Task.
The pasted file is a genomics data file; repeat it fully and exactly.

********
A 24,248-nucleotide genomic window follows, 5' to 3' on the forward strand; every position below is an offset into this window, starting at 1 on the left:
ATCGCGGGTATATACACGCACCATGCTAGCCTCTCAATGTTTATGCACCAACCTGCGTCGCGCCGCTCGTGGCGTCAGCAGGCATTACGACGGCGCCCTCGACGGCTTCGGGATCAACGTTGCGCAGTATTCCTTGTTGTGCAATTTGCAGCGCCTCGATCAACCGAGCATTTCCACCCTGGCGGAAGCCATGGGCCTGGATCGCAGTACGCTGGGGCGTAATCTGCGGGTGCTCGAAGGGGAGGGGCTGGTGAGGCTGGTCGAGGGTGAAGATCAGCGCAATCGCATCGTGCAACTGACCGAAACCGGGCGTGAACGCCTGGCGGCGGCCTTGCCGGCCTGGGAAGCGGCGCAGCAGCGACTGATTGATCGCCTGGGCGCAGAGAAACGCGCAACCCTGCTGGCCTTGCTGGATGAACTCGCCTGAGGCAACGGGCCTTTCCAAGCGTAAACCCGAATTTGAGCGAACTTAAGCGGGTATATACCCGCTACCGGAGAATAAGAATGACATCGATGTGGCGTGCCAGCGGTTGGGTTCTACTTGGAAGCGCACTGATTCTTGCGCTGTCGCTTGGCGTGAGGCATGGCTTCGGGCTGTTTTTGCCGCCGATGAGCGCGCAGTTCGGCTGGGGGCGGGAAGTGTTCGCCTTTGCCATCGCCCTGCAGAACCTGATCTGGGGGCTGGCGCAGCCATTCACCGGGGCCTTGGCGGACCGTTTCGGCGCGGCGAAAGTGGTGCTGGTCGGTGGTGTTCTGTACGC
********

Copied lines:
A 24,248-nucleotide genomic window follows, 5' to 3' on the forward strand; every position below is an offset into this window, starting at 1 on the left:
ATCGCGGGTATATACACGCACCATGCTAGCCTCTCAATGTTTATGCACCAACCTGCGTCGCGCCGCTCGTGGCGTCAGCAGGCATTACGACGGCGCCCTCGACGGCTTCGGGATCAACGTTGCGCAGTATTCCTTGTTGTGCAATTTGCAGCGCCTCGATCAACCGAGCATTTCCACCCTGGCGGAAGCCATGGGCCTGGATCGCAGTACGCTGGGGCGTAATCTGCGGGTGCTCGAAGGGGAGGGGCTGGTGAGGCTGGTCGAGGGTGAAGATCAGCGCAATCGCATCGTGCAACTGACCGAAACCGGGCGTGAACGCCTGGCGGCGGCCTTGCCGGCCTGGGAAGCGGCGCAGCAGCGACTGATTGATCGCCTGGGCGCAGAGAAACGCGCAACCCTGCTGGCCTTGCTGGATGAACTCGCCTGAGGCAACGGGCCTTTCCAAGCGTAAACCCGAATTTGAGCGAACTTAAGCGGGTATATACCCGCTACCGGAGAATAAGAATGACATCGATGTGGCGTGCCAGCGGTTGGGTTCTACTTGGAAGCGCACTGATTCTTGCGCTGTCGCTTGGCGTGAGGCATGGCTTCGGGCTGTTTTTGCCGCCGATGAGCGCGCAGTTCGGCTGGGGGCGGGAAGTGTTCGCCTTTGCCATCGCCCTGCAGAACCTGATCTGGGGGCTGGCGCAGCCATTCACCGGGGCCTTGGCGGACCGTTTCGGCGCGGCGAAAGTGGTGCTGGTCGGTGGTGTTCTGTACGC